In a recent bulletin, we advised readers of the proposed changes to personal emergency leave provisions of Ontario’s Employment Standards Act, 2000 (“ESA”), which arose out of the Ontario Ministry of Labour’s Changing Workplaces Review.
On January 1, 2017, amendments to the personal emergency leave provisions of the ESA came into force for the auto industry. Specifically, the ESA’s 10-day personal emergency leave entitlement was split into two distinct entitlements:
- Seven unpaid personal emergency days each calendar year, and
- Three unpaid bereavement days per death of a listed family member, with no yearly limit.
The seven personal emergency leave days are available in the same manner as the ESA’s former 10-day entitlement, allowing leaves to be taken for the same reasons and applying the same listed family members, with one exception – they can no longer be taken in respect of the death of a listed family member. The bereavement leave days now apply in such circumstances.
Definition of Auto Sector
The amendments affect only non-unionized employers in the following industries:
- the automobile manufacturing industry;
- the automobile parts manufacturing industry (Tier 1 and Tier 2), which is defined in Ontario Regulation 502/06 to include: (a) producing automobile parts supplied directly to automobile manufacturers or parts warehouses; or (b) producing elements of automobile parts supplied directly to the parts producers described in (a);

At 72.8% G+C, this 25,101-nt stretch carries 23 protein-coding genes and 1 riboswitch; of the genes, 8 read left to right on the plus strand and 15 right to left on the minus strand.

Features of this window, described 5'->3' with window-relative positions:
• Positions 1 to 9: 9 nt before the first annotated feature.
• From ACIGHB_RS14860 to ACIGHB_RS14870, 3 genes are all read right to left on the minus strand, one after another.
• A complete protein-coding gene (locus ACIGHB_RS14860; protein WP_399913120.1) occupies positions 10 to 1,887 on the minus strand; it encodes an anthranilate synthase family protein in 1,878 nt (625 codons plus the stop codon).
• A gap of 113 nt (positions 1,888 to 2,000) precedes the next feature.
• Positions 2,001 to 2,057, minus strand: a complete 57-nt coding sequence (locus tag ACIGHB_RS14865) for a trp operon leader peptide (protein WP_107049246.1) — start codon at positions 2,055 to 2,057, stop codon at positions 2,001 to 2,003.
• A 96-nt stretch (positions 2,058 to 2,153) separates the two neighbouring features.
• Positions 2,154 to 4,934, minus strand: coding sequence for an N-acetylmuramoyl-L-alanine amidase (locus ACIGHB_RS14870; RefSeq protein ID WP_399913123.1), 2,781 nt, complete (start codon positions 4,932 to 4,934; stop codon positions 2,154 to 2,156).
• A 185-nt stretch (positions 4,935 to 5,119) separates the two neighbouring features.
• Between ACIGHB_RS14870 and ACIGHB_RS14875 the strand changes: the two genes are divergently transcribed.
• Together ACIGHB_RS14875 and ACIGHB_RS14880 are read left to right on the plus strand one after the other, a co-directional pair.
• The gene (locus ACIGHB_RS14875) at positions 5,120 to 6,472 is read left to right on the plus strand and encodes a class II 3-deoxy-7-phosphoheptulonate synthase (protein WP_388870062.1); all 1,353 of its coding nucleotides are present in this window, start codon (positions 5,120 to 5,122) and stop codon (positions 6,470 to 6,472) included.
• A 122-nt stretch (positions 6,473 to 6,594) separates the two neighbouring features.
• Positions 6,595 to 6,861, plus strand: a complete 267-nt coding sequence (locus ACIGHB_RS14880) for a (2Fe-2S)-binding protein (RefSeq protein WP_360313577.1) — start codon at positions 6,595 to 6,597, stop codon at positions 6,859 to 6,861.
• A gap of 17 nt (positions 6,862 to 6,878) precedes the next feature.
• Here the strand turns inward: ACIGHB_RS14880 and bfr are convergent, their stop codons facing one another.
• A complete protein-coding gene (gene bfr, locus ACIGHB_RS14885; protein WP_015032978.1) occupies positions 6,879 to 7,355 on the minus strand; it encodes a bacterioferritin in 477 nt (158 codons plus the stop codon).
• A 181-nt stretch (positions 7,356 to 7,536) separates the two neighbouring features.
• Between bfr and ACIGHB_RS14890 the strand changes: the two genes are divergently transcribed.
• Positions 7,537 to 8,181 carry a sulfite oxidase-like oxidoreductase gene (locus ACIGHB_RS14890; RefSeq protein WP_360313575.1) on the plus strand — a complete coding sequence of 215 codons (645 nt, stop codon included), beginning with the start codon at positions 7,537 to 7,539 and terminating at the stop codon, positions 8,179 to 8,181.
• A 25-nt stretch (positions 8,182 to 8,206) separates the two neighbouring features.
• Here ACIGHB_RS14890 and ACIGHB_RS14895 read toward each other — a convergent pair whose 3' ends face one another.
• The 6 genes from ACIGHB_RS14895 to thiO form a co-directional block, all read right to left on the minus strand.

- the automobile parts warehousing industry; and
- the automobile marshalling industry.
Do the changes address stakeholder concerns?
During the consultation process, many automobile sector employers with generous paid sick leave, bereavement leave, and other leave policies advised that some of their employees viewed unpaid personal emergency leave under the ESA as an entitlement that existed in addition to the paid leaves already provided by their employers. Employers recommended separating personal emergency leave into separate leaves so that employers and employees could more easily assess whether the employer's policies provided employees with greater rights or benefits than the ESA.
The changes to the personal emergency leave provisions should help to clarify both of these concerns with respect to bereavement leave. In most cases, to the extent that an employer’s bereavement leave entitlements are paid days off from work, they will provide employees with a greater right or benefit than the ESA.
Additionally, automobile sector employers also expressed concern about absenteeism and employees abusing the personal emergency leave provisions. Some employers pointed to high levels of absenteeism on Mondays and Fridays and on days abutting holidays as circumstantial evidence of abuse. They also asserted that although they are entitled under the ESA to require an employee who takes personal emergency leave to provide evidence reasonable in the circumstances that the employee is entitled to the leave (for example, a doctor’s note), the circumstances triggering the entitlement to such leaves are difficult if not impossible to monitor.
The changes to the personal emergency leave provisions will likely not resolve this issue. The changes do not provide for any enhanced measures for employers to manage absenteeism nor do they alleviate the ongoing administrative problems for employers and employees, particularly around doctor’s notes. These are important issues, particularly for automobile sector employers, whose ability to operate efficiently and effectively are integral to the provincial economy.